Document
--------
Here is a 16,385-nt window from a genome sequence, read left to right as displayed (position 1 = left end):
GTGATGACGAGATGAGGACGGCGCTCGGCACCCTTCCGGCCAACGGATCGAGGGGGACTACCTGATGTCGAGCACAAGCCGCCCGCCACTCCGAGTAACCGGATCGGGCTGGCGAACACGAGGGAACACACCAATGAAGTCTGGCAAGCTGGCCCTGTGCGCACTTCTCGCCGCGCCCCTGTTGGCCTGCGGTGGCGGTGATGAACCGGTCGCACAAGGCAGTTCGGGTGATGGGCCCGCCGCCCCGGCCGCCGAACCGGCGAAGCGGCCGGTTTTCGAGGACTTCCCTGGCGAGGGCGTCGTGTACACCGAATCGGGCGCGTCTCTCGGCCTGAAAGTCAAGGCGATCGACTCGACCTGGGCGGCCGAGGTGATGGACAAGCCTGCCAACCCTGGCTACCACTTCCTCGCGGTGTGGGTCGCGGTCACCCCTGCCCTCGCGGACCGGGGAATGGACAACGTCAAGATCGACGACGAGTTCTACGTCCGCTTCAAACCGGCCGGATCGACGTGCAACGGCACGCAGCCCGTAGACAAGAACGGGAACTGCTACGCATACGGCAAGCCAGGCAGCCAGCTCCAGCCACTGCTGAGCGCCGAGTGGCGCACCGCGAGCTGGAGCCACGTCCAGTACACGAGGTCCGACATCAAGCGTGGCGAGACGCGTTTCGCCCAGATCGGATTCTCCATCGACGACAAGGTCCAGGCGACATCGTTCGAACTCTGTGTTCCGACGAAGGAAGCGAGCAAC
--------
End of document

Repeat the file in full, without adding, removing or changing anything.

Here is a 16,385-nt window from a genome sequence, read left to right as displayed (position 1 = left end):
GTGATGACGAGATGAGGACGGCGCTCGGCACCCTTCCGGCCAACGGATCGAGGGGGACTACCTGATGTCGAGCACAAGCCGCCCGCCACTCCGAGTAACCGGATCGGGCTGGCGAACACGAGGGAACACACCAATGAAGTCTGGCAAGCTGGCCCTGTGCGCACTTCTCGCCGCGCCCCTGTTGGCCTGCGGTGGCGGTGATGAACCGGTCGCACAAGGCAGTTCGGGTGATGGGCCCGCCGCCCCGGCCGCCGAACCGGCGAAGCGGCCGGTTTTCGAGGACTTCCCTGGCGAGGGCGTCGTGTACACCGAATCGGGCGCGTCTCTCGGCCTGAAAGTCAAGGCGATCGACTCGACCTGGGCGGCCGAGGTGATGGACAAGCCTGCCAACCCTGGCTACCACTTCCTCGCGGTGTGGGTCGCGGTCACCCCTGCCCTCGCGGACCGGGGAATGGACAACGTCAAGATCGACGACGAGTTCTACGTCCGCTTCAAACCGGCCGGATCGACGTGCAACGGCACGCAGCCCGTAGACAAGAACGGGAACTGCTACGCATACGGCAAGCCAGGCAGCCAGCTCCAGCCACTGCTGAGCGCCGAGTGGCGCACCGCGAGCTGGAGCCACGTCCAGTACACGAGGTCCGACATCAAGCGTGGCGAGACGCGTTTCGCCCAGATCGGATTCTCCATCGACGACAAGGTCCAGGCGACATCGTTCGAACTCTGTGTTCCGACGAAGGAAGCGAGCAAC